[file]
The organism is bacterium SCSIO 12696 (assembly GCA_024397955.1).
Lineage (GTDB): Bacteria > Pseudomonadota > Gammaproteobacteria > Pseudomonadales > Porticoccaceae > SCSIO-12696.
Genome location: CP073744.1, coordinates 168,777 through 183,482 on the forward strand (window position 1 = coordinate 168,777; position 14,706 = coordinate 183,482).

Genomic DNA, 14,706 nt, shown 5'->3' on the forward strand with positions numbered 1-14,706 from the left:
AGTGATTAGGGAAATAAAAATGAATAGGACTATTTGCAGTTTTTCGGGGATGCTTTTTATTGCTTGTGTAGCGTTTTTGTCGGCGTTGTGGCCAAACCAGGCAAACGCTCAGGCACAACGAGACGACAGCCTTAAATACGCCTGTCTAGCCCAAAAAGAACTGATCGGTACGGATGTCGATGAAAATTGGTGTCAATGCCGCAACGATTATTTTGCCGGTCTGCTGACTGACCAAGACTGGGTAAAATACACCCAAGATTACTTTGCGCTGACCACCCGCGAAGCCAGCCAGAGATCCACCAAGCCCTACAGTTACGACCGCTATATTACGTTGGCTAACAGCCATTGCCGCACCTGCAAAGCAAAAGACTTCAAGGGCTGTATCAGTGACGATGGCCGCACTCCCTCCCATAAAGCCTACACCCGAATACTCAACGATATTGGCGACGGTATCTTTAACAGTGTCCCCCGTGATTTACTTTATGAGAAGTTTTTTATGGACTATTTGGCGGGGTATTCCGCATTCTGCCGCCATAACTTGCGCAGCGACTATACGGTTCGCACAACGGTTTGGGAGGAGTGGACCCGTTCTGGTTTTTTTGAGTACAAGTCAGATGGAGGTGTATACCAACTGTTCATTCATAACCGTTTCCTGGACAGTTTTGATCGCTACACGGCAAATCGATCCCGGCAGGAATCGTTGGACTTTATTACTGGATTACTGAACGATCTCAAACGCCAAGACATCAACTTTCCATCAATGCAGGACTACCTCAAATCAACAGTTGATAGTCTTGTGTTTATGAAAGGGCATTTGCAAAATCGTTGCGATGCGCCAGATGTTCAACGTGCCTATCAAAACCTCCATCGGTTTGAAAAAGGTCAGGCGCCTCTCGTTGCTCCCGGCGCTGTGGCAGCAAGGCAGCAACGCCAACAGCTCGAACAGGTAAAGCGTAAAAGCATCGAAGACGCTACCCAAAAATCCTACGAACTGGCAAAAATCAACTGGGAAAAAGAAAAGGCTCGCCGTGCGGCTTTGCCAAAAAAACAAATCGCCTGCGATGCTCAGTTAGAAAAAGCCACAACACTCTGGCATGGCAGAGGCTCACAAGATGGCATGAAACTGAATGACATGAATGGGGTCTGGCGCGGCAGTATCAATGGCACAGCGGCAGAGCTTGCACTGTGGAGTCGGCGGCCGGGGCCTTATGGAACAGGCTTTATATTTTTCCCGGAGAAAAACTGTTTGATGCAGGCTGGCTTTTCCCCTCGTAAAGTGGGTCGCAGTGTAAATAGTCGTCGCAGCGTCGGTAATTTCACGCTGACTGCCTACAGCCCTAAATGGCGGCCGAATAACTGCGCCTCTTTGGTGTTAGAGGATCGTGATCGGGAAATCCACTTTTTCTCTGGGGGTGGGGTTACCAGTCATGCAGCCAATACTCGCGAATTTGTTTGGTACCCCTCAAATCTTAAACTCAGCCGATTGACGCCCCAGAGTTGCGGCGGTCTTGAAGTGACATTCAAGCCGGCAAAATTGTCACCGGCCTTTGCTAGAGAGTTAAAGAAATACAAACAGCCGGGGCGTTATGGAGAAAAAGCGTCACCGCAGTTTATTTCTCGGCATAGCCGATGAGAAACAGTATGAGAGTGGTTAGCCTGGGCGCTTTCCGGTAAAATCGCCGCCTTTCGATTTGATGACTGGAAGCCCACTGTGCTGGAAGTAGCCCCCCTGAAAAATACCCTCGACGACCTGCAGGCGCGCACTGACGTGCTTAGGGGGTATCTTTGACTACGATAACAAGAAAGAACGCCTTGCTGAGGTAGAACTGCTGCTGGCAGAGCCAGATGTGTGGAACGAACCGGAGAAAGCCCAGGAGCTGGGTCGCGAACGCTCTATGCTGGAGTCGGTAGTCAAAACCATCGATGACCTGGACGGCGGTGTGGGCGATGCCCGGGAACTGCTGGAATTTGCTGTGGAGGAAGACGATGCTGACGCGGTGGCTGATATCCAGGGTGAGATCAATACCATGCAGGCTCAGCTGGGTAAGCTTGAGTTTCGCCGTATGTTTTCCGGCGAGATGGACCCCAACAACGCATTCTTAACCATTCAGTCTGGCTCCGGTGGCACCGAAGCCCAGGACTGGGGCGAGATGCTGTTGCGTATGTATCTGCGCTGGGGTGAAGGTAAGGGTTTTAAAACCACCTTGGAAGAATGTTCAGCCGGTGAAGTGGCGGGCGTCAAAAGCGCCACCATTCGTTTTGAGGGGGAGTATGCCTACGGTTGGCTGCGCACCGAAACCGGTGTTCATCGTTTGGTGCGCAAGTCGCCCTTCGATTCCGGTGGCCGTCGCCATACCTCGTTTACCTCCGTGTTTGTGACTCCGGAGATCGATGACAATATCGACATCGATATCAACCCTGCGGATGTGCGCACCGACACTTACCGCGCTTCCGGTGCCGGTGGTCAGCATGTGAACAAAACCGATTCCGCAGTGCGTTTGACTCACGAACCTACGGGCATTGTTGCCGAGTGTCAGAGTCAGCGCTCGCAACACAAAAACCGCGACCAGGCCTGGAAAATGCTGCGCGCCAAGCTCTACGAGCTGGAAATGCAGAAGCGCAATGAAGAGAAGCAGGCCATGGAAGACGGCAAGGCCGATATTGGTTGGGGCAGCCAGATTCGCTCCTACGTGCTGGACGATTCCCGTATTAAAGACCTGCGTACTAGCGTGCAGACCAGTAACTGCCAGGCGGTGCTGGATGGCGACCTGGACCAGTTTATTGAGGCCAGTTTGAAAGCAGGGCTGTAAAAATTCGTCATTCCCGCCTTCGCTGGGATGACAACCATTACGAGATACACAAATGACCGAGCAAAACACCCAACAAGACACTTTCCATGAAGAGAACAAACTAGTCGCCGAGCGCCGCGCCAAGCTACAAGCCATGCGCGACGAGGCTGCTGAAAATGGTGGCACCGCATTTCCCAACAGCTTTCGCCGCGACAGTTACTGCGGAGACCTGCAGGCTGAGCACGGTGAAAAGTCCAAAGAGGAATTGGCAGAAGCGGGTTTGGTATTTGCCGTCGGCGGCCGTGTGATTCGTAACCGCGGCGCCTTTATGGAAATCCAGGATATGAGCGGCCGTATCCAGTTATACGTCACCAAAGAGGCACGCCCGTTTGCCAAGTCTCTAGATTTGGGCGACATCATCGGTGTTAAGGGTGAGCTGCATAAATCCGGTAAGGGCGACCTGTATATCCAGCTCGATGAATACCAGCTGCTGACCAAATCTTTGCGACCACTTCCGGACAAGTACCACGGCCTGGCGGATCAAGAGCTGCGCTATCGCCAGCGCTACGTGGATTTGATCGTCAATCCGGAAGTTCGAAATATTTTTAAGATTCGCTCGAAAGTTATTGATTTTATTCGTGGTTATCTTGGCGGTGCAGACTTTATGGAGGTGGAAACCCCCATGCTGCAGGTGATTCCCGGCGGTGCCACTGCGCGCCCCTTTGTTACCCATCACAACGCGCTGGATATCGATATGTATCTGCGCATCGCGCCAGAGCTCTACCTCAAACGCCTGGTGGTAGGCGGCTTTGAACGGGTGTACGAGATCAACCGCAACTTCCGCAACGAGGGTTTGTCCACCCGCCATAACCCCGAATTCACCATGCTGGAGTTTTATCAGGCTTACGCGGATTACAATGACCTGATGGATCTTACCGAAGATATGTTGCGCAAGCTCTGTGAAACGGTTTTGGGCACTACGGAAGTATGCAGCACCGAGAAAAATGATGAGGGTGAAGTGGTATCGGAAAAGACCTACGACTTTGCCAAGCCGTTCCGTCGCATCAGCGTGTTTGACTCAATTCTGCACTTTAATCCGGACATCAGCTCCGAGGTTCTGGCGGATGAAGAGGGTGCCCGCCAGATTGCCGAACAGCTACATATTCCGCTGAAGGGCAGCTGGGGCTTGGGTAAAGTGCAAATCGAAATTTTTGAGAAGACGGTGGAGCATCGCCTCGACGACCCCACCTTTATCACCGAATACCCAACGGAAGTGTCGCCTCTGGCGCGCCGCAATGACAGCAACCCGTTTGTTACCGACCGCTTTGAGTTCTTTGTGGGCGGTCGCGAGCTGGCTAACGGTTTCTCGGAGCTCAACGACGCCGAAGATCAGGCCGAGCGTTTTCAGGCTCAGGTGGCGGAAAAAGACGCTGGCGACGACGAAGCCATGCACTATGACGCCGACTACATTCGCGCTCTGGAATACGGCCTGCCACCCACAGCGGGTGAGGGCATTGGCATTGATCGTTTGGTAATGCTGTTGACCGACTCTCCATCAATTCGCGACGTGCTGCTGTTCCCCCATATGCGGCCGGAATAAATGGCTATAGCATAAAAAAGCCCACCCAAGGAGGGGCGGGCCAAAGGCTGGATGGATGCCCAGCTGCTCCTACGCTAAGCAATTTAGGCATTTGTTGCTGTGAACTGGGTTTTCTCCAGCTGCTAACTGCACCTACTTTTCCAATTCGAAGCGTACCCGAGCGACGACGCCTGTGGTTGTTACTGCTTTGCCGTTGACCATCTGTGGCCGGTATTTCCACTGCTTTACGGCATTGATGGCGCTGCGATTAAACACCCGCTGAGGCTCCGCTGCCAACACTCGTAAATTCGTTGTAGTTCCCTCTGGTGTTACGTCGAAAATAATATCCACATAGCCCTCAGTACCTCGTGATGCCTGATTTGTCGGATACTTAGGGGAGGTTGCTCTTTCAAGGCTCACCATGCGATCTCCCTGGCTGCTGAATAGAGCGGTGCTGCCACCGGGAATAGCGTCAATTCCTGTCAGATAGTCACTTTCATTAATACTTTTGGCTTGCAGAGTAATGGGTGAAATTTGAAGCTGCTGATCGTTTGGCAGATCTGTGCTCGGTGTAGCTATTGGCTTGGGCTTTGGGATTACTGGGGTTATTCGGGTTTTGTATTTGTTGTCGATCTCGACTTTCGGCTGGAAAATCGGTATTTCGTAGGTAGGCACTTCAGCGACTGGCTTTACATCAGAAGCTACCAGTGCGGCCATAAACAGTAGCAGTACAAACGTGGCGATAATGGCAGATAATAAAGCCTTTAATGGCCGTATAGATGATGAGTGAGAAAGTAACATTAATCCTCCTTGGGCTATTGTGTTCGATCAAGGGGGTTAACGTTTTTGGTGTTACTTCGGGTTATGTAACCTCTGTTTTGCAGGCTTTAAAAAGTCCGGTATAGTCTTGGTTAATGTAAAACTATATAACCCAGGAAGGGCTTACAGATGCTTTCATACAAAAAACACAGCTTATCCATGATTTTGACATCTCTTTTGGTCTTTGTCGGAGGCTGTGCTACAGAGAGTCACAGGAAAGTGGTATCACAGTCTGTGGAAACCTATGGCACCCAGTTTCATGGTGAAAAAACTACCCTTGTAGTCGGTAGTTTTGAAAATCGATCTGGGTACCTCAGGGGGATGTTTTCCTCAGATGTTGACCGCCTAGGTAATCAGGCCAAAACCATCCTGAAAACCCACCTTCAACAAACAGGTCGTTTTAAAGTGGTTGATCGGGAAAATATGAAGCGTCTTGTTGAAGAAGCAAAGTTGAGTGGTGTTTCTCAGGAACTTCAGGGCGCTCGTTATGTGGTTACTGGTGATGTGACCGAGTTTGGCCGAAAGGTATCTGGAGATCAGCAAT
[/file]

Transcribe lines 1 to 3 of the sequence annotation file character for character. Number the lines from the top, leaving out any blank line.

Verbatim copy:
The organism is bacterium SCSIO 12696 (assembly GCA_024397955.1).
Lineage (GTDB): Bacteria > Pseudomonadota > Gammaproteobacteria > Pseudomonadales > Porticoccaceae > SCSIO-12696.
Genome location: CP073744.1, coordinates 168,777 through 183,482 on the forward strand (window position 1 = coordinate 168,777; position 14,706 = coordinate 183,482).